“You shoved us past her while she was focused in filling the room with the spell. I think you might have shoved her into it a little, so that’s fun,” Ash said. “You dragged me out through the window like you were practically flying, then ran, and now, you’ve just stopped.”

“Weird,” Tam said. Then, “…It’s been a weird couple of days. Let’s keep going—I’ve set up a rendezvous point.”

Ash gestured with his laptop. “Lay on, MacDuff.”

“Please not with the bad luck,” Tam muttered, but they took off again.

Soon, they’d gotten back onto main streets, and Tam found himself relaxing. Based on everything he’d learned about her as a person, they were going to be too much damn work for her to keep up with, and she would let them go. It was a shame that other people were likely to still fall victim to her, or still currently were her victims, but… well, he knew a celebrity now. Maybe he could blacklist her on social media after this.

They made it back to the place he’d described, and found both Sahil and Lithway already there waiting. Sahil had transformed back, and was wearing some of Lithway’s shadows to hide his nudity. Tam felt a little weird about that, both kind of turned-on and kind of freaked out at once.

“Oh shit,” Ash told Sahil. “Nice look. Hi, Sahil.”

“What am I, chopped liver?” Lithway complained.

“No, you’re the star of the show,” Ash told Lithway, beaming. “You absolutely stole it with that impression.”

“I’ve seen how you are,” Lithway said, with a fond eyeroll.

Sahil said, “Ash… I was so worried.” He stepped forward a little, shadows rolling over him as Lithway adjusted their position to move with him. “Tam and I have just been wrecked.”

“I’ve been a bit upset myself,” Ash said. “I mean, my parents sold me, stolen away from everything I knew… learning about my heritage was good, but the rest was bullshit.”

“Tam’s been working night and day to get you back,” Sahil said.

The smile on Ash’s face faltered, and he nodded. “I… know. I believed he would. I had to. There was so little I could do for myself. I…” He looked up at Tam again, and the bravado, the excitement, had ebbed away. For once, Ash looked small, tired, a little afraid. “Thank you.”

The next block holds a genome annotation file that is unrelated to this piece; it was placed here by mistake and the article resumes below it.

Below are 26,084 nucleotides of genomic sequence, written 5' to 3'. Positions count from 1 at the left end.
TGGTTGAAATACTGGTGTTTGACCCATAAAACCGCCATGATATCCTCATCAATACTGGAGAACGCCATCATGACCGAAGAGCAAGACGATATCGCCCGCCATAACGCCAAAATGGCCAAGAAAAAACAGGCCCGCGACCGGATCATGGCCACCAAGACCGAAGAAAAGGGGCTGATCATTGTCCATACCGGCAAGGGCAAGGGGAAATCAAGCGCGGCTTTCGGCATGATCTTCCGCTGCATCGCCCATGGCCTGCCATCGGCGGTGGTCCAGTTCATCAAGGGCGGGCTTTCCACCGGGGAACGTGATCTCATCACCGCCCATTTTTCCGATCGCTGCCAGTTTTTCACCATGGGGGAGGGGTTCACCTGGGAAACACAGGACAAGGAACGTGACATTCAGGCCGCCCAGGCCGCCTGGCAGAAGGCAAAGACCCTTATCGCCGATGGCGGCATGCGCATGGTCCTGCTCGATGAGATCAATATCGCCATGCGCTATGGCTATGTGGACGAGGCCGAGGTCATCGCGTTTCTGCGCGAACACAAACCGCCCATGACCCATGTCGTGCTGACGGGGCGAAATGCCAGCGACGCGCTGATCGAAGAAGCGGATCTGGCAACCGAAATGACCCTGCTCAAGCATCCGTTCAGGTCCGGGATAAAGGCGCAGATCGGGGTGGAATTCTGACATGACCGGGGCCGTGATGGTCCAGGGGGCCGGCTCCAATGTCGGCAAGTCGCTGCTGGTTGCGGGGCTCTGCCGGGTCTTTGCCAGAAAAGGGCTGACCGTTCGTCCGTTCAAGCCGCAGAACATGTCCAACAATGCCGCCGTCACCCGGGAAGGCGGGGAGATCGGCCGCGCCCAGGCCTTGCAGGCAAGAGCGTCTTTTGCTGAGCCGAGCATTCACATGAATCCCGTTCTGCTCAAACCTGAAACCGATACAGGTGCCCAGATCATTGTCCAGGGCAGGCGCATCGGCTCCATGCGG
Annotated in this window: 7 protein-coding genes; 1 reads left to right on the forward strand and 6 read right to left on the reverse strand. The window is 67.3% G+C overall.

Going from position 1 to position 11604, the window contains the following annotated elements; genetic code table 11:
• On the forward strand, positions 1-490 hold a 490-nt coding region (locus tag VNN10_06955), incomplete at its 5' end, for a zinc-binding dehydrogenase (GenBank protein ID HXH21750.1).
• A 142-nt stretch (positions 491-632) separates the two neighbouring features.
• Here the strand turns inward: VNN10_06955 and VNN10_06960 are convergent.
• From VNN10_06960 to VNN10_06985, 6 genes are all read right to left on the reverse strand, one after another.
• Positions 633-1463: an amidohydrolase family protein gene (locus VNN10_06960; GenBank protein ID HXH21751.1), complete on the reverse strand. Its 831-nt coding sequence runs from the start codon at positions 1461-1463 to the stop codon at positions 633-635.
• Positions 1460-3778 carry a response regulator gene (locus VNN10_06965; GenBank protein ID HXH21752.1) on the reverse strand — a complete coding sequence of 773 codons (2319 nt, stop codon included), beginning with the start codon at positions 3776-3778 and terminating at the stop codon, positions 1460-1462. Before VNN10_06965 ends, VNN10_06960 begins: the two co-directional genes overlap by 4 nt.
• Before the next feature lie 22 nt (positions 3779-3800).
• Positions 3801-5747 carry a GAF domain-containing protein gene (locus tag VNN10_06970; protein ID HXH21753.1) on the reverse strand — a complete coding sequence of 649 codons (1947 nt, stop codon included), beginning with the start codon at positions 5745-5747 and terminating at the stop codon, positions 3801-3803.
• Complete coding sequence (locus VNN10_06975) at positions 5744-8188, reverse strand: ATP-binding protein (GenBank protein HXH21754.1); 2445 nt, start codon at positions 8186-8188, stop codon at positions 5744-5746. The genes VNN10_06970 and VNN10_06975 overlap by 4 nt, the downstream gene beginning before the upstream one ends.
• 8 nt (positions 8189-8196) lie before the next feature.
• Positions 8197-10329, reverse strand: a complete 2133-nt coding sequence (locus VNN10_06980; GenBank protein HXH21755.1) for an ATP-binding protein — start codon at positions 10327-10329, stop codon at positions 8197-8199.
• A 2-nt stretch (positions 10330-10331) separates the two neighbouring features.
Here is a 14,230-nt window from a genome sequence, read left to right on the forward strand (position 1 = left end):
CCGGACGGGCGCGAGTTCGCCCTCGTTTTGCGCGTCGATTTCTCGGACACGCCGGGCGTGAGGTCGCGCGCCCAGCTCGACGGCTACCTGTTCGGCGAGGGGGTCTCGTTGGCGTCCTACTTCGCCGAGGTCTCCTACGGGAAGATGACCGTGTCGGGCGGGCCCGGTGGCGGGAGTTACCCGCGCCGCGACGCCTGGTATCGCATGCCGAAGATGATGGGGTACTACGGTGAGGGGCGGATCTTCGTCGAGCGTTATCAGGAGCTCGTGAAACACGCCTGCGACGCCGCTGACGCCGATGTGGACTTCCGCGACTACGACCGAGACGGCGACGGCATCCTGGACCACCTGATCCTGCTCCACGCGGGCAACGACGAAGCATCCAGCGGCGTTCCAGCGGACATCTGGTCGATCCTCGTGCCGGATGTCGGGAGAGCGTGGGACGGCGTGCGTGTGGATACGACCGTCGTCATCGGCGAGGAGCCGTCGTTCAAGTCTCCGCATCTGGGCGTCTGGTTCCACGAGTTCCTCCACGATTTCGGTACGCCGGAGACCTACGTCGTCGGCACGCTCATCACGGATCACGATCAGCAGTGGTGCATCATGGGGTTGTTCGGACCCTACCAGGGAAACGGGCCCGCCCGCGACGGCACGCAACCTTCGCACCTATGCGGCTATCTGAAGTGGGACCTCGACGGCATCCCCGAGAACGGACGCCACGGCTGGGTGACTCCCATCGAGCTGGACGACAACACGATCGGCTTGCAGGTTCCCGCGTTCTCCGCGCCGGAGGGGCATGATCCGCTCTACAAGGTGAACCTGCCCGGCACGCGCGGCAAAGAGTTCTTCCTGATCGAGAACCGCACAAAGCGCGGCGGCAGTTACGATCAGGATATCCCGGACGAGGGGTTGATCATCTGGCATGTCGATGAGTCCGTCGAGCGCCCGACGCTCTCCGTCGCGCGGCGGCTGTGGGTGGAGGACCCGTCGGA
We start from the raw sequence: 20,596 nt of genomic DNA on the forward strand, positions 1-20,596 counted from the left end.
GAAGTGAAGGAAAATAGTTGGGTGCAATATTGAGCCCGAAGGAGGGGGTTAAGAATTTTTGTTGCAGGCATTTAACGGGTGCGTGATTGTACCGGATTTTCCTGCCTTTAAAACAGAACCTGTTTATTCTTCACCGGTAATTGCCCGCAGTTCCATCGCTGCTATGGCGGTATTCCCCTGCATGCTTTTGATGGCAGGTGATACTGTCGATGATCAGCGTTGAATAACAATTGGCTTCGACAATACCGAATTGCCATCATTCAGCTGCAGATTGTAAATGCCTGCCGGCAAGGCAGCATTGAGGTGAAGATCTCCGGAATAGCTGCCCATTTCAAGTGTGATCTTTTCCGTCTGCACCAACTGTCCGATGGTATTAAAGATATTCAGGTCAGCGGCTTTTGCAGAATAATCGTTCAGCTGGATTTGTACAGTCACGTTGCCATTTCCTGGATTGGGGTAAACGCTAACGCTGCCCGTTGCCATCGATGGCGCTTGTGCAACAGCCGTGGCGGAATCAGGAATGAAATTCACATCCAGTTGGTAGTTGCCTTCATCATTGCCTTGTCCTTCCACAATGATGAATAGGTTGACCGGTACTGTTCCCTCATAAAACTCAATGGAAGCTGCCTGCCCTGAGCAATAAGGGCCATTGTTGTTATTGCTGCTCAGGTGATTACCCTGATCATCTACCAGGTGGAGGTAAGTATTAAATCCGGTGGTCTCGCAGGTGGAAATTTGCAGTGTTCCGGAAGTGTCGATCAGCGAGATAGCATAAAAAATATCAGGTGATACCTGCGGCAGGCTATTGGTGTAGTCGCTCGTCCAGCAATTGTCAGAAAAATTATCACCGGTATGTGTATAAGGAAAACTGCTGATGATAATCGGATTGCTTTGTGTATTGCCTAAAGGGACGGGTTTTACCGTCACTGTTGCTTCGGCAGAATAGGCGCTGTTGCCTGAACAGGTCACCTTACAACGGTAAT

“Oh, jeez,” Tam muttered. He tugged on Ash’s hand, dragging him in for a hug.

They stayed like that for a few moments before some tension in both their bodies seemed to ebb at once. Ash rubbed Tam’s back, and Tam wiped his tears in the crook of Ash’s neck, and they both let out a sigh as they stepped back again.

“I’m going to take Ash to a hideout I set up with Dupré,” Tam told them all, his voice mostly steady. “I imagine she’ll give up soon enough and run back through the gate.”

“And once I get this laptop charged and up again, she’ll keep running,” Ash said, patting it.

“What did you do?” Tam asked finally.

Ash shook his head. “I want to tell you—all of you, you deserve to know. But it was such a close call when I unplugged it to run, and with the gate energy hitting us, I need to confirm it’s not corrupted first. I don’t want to get everyone’s hopes up just to crush them.”

“Fair enough,” Lithway said. “And it draws out the dramatic tension nicely. Well, I’ve got to go and get ready for my performance tonight, but keep me updated.”

They were bowing out, Tam assumed, to let the stars of the piece have their final scene together. His heart swelled with affection, and he took two quick steps over to them, reaching up. “Thank you,” he said, and kissed them.

Lithway seemed a little surprised, but kissed back, a soft flicker of lavender and smoke in Tam’s mouth. Their arms, solid enough for this, came around him, and they gave him a firm, reassuring hug.

“Holy shit, really?” Ash said aloud beside Tam. “Jesus, Tam, get it.”

And then Lithway stepped back, blew a kiss to the other two as well, and vanished into the shadows entirely.

Tam let out a breath, turning to Sahil next—and then blanched, hauling his shirt off and handing it over. “Here.”  

Sahil took it automatically, hugging it to his stomach to cover himself, but didn’t stop staring at Tam. The expression on his face was odd—a little hurt, a little hungry, a little longing.

Shit, Tam realized. He’s into me.

“I… sorry, I just, they and I are—” He wanted to apologize, but didn’t want to at the same time. What he had with Lithway was good, he liked it, but at the same time, he liked Sahil too, didn’t want to hurt him. Didn’t want to lose him. “I…!”

And then Sahil’s expression changed into a pure, unrelenting stubbornness. “I mean, that’s fine,” he said. “Just, you know, I said maybe I’d let you kiss me after you got your brother back. You still up for that?”

“Uh,” Tam said, flummoxed. “Are you? Yes! I mean, yes. Please. I’ve had a crush on you forever. But, I mean—”

Sahil stepped closer, folded two fingers into Tam’s collar, and hauled him over for a kiss. It was warm and fast and hard, a demanding affair that slowly gentled into something like an apology, though for what, Tam wasn’t sure. “Text me,” Sahil said firmly, and changed back again, the t-shirt falling as his body twisted and writhed into a small puff of energetic fur.